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New Sox GM Rick Hahn prepared to part with Peavy, Pierzynski

As Rick Hahn (left) slides inSox’ GM role Ken Williams moves up executive VP. | David Banks~Getty Images

As Rick Hahn (left) slides into the Sox’ GM role, Ken Williams moves up to executive VP. | David Banks~Getty Images

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Updated: November 28, 2012 6:13AM



One of Rick Hahn’s first duties as general manager of the White Sox is to address free agency — in particular, the status of catcher A.J. Pierzynski and right-hander Jake Peavy and the expensive club option on third baseman Kevin Youkilis and right-handers Brett Myers and Gavin Floyd.

‘‘You have to prioritize,’’ Hahn said after being introduced to succeed Ken Williams — who was named the Sox’ executive vice president — at U.S. Cellular Field on Friday. ‘‘You’d prefer the option was at a reasonable price and it’s good value, but it’s not the case in all of these.’’

Peavy has a $22 million option that won’t be picked up, so the Sox would bring him back only if the price suits both sides. Youkilis’ option is $13 million, Myers’ is $10 million and Floyd’s $9.5 million. All but Floyd have buyouts.

Hahn expects payroll to be close to last season’s — around $97 million. He expects Peavy to get a big offer elsewhere, which could price him out of the Sox’ plans.

‘‘Look, there aren’t a lot of free-agent pitchers out there,’’ said Hahn, who has had initial talks with Peavy’s agent. ‘‘There is a fair amount of money, perhaps, to be spent by other clubs, so [Peavy’s] going to be a challenge.’’

Pierzynski had lunch with chairman Jerry Reinsdorf after the season, and Hahn has been talking to agents, including Pierzynski’s agent, Steve Hilliard, last week.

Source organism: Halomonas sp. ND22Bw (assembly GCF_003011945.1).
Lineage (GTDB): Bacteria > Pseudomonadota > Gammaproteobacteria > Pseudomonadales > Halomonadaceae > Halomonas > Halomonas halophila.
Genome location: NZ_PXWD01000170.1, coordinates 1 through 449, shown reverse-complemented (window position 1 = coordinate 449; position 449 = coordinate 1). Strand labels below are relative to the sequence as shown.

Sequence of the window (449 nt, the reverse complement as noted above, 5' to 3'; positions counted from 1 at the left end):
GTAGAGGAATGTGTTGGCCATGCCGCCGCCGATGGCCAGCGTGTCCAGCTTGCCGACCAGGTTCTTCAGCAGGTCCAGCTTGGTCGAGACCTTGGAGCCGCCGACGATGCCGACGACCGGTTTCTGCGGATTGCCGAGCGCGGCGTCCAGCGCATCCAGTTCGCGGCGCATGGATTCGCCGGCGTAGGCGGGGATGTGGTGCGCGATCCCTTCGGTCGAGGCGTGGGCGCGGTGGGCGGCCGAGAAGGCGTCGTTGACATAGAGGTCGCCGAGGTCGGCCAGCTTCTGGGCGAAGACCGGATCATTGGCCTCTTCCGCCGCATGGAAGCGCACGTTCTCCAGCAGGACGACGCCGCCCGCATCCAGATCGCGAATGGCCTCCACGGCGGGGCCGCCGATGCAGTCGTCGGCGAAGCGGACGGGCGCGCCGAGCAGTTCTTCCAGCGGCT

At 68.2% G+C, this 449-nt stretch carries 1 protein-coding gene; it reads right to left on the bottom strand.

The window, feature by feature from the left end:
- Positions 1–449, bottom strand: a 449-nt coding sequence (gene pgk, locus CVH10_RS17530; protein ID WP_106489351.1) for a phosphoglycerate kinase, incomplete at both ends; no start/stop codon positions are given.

‘‘It was a good dialogue,’’ Hahn said. ‘‘We’ll stay in touch. Until he gets out there and sees what his market is and we explore alternatives and other ways to spend our money, it’s impossible to handicap.’’

Hahn said he views backup Tyler Flowers as a viable every-day option in Pierzynski’s place.

‘‘We’re meeting next week as an organization, and that’s one of the topics,’’ Hahn said. ‘‘Based on the history we’ve had with him, he’ll be a quality, every-day catcher in the big leagues, yes. It’s tough for a young kid to have sporadic playing time and continue that development. But defensively, he certainly can handle the position. He can get on base some, and he’s going to have some power. I think he will be a valuable and viable catcher in the big leagues.’’

Flowers suffered a hairline fracture near a knuckle on his left hand late in the season, which kept him from playing winter ball. Hahn said Flowers will be ready for the start of spring training.

Hahn’s promotion to GM, which Williams suggested years ago, has been in serious planning stages since last November. The impending move was reported in September, so there were few surprises Friday.

While Hahn will sign off with Williams and Reinsdorf on major decisions, he is running the operation. He needed to be clear on that before accepting the promotion from Reinsdorf, who called Hahn ‘‘one of the most respected young executives in baseball.’’

‘‘That was important,’’ Hahn said. ‘‘. . . making sure it wasn’t just an escalation in titles and business as usual. Kenny made that clear from the start, and we had to talk things through and go through different scenarios. It took a few months of going back and forth.’’

One topic of discussion at the organizational meetings in Phoenix on Nov. 3 will be the starting rotation and whether the Sox can plan on four left-handers: Chris Sale, John Danks, Jose Quintana and Hector Santiago. Floyd or Myers likely be back as a right-hander, especially if Peavy doesn’t return.

Hahn has been an assistant to Williams since Williams became GM in 2000. Williams has the best winning percentage of any Sox GM and was baseball’s fourth-longest-tenured GM.

‘‘You can’t say enough about Ken Williams’ value to the White Sox, his contributions to our success and the passion he brings to the ballpark every day,’’ Reinsdorf said in a statement.

In one other announcement, Howard Pizer, the Sox’ executive vice president, was named senior executive vice president.



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